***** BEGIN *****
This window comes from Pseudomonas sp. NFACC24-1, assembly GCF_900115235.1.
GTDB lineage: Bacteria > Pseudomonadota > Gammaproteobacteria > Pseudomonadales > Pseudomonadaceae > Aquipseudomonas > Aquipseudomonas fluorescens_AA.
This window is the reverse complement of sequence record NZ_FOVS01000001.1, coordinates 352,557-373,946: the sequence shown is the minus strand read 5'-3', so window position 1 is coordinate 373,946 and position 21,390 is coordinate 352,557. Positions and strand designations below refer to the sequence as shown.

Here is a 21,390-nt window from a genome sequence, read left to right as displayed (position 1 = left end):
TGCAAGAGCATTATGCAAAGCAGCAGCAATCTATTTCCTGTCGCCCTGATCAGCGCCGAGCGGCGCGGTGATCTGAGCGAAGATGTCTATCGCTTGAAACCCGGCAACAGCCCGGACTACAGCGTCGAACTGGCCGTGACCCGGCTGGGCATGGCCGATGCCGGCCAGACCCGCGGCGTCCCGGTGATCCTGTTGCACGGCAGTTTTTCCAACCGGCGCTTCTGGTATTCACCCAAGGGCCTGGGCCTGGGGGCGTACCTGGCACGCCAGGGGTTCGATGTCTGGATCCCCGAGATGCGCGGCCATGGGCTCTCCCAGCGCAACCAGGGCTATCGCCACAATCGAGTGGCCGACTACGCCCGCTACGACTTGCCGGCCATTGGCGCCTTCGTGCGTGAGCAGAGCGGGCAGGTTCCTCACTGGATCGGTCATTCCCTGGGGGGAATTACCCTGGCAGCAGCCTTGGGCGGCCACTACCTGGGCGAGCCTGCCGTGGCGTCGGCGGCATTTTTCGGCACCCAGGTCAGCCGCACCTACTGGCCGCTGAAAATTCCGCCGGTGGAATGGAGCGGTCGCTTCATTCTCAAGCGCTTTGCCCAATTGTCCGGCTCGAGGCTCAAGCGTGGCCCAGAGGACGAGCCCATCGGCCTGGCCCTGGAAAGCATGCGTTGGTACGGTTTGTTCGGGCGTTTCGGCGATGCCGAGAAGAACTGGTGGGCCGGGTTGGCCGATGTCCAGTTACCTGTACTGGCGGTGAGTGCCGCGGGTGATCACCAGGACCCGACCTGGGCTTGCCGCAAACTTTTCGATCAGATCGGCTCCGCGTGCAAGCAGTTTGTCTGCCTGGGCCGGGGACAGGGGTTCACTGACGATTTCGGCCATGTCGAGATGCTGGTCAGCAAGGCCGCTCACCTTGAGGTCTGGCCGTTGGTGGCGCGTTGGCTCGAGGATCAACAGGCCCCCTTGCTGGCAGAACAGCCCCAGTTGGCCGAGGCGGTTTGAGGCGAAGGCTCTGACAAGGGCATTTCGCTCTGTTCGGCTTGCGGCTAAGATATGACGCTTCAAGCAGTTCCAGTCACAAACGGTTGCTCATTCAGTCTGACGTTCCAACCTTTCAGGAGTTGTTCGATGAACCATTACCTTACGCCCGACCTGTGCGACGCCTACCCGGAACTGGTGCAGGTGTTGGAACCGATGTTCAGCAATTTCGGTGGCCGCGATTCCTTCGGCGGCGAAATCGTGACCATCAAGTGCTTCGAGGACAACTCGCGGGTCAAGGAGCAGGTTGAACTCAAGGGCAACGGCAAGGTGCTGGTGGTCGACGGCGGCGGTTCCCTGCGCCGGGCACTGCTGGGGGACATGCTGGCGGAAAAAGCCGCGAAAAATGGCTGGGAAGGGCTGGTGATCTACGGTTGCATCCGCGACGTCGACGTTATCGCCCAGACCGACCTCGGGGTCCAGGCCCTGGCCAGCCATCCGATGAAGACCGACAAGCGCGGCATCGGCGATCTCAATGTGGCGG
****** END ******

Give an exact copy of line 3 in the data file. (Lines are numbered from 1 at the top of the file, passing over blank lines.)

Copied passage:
This window is the reverse complement of sequence record NZ_FOVS01000001.1, coordinates 352,557-373,946: the sequence shown is the minus strand read 5'-3', so window position 1 is coordinate 373,946 and position 21,390 is coordinate 352,557. Positions and strand designations below refer to the sequence as shown.